Spanish-Language Media Stays Strong as English-Language Media Struggles

Gillibrand's evolution: "On the Immigrant Side" read El Diario's cover on October 18, 2010

El Diario's cover on October 18, 2010

In the fading light of traditional journalism, Spanish-language media is striking a match.

Over the past year, Hispanic media performed better than its English-language counterparts in the U.S., according to a new study from the Pew Research Center’s Project for Excellence in Journalism. Spanish-language print circulation declined overall, but not nearly as much as English-language print publications. In fact, Spanish-language daily newspaper circulation actually grew by 1.9 percent last year, while the circulation of English-language dailies dropped five percent in only six months of 2010.

Spanish-language TV programming saw significant growth, largely due to the growing Univision audience.  In some time-slots Univision even outpaced its powerful English-language rivals, ABC, CBS and NBC. In April, Univsion announced it will launch two 24-hour cable channels in the next year, one focused on telenovelas and the other one on sports, and may also launch a 24 hour news channel.  There was growth in Spanish-language radio and magazines too.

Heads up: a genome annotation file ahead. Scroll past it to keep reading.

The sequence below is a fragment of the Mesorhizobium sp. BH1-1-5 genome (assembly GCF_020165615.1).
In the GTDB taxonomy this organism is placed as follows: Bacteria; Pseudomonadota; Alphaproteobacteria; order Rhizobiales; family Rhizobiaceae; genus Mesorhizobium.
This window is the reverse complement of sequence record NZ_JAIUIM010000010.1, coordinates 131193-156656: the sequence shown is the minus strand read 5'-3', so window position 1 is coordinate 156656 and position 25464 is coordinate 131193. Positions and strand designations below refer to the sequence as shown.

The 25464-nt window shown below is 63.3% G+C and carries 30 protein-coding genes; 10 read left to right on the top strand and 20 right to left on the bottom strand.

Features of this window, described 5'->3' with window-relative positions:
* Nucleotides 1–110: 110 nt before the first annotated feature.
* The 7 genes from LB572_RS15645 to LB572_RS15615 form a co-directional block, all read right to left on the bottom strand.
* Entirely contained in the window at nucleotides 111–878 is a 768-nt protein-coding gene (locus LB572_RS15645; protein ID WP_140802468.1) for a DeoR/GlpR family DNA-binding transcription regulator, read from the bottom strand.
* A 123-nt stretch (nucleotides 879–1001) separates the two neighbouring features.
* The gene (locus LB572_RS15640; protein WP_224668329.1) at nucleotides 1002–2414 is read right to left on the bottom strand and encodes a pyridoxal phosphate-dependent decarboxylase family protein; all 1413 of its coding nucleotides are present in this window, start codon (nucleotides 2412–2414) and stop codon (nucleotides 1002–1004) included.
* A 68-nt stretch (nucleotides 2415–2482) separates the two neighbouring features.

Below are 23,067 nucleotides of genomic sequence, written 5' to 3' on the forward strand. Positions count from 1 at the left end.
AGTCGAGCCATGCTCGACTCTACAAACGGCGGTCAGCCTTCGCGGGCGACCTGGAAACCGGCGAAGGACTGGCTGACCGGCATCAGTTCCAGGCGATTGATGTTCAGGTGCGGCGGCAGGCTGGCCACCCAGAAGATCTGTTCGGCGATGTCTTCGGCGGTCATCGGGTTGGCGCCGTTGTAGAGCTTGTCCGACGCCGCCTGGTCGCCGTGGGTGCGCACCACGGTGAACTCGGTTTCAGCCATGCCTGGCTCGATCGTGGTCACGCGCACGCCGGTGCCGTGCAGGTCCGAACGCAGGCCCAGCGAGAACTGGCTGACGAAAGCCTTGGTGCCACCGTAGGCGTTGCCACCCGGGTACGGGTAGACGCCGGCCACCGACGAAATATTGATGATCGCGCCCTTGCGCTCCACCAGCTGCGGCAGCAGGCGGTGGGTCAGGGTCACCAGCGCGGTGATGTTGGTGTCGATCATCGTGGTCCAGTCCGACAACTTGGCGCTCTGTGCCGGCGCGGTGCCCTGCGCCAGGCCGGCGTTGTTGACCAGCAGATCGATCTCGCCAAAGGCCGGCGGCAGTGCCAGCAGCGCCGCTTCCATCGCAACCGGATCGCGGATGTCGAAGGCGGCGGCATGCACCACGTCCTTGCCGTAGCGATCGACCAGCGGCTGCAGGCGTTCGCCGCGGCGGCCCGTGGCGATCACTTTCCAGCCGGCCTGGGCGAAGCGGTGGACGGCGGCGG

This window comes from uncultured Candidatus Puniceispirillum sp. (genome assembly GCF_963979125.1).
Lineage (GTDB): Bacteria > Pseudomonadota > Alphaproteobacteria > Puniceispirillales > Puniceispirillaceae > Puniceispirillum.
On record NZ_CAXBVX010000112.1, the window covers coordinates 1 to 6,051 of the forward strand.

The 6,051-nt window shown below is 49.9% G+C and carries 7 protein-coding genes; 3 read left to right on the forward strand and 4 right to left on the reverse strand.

The authors of the study point out an interesting development–Spanish-language media continues to expand even as the Hispanic population becomes more bilingual. Almost a quarter of Latinos who mostly speak English at home still watch between one and three hours of Spanish-language TV a day, and for those who speak mostly Spanish at home, forty percent watch one to three hours a day. It seems that Spanish-language media is providing more content of interest to Latino consumers, regardless of their language preference.

Access to digital media in the Latino community lags behind other ethnic groups, but is steadily growing. But taking into account differences in education and income, the study says Latinos have the same digital access as Whites and Blacks.

Latino Access to the Internet, Home Broadband and Cellphone Usage

AboutSarah Kate Kramer
Sarah Kate Kramer first got hooked on collecting stories as a StoryCorps facilitator, then traveled the world with a microphone for a few years before settling down in her hometown of New York City. From 2010-2012 she was the editor of Feet in 2 Worlds and a freelance reporter for WNYC Radio, where she created “Niche Market,” a weekly segment that profiled specialty stores in New York. Sarah is now a producer at Radio Diaries, a non-profit that produces documentaries for NPR and other public radio outlets.